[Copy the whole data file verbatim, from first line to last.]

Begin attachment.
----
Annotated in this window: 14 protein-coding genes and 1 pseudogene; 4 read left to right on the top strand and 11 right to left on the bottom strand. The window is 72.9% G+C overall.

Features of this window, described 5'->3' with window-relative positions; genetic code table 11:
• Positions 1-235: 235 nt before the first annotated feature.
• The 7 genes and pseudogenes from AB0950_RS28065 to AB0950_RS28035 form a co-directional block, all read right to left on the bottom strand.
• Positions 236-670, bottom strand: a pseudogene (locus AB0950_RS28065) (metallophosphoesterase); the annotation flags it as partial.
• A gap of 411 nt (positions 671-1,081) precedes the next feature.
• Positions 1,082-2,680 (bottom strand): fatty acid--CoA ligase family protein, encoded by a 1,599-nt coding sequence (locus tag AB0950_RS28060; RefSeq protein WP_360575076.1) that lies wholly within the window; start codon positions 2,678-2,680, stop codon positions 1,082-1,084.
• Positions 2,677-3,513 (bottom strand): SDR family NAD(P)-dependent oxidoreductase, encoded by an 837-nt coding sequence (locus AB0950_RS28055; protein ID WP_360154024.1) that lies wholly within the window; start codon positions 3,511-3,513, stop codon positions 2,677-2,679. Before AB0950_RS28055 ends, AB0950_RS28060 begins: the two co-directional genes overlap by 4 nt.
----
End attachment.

Annotated in this window: 14 protein-coding genes and 1 pseudogene; 4 read left to right on the top strand and 11 right to left on the bottom strand. The window is 72.9% G+C overall.

Features of this window, described 5'->3' with window-relative positions; genetic code table 11:
• Positions 1-235: 235 nt before the first annotated feature.
• The 7 genes and pseudogenes from AB0950_RS28065 to AB0950_RS28035 form a co-directional block, all read right to left on the bottom strand.
• Positions 236-670, bottom strand: a pseudogene (locus AB0950_RS28065) (metallophosphoesterase); the annotation flags it as partial.
• A gap of 411 nt (positions 671-1,081) precedes the next feature.
• Positions 1,082-2,680 (bottom strand): fatty acid--CoA ligase family protein, encoded by a 1,599-nt coding sequence (locus tag AB0950_RS28060; RefSeq protein WP_360575076.1) that lies wholly within the window; start codon positions 2,678-2,680, stop codon positions 1,082-1,084.
• Positions 2,677-3,513 (bottom strand): SDR family NAD(P)-dependent oxidoreductase, encoded by an 837-nt coding sequence (locus AB0950_RS28055; protein ID WP_360154024.1) that lies wholly within the window; start codon positions 3,511-3,513, stop codon positions 2,677-2,679. Before AB0950_RS28055 ends, AB0950_RS28060 begins: the two co-directional genes overlap by 4 nt.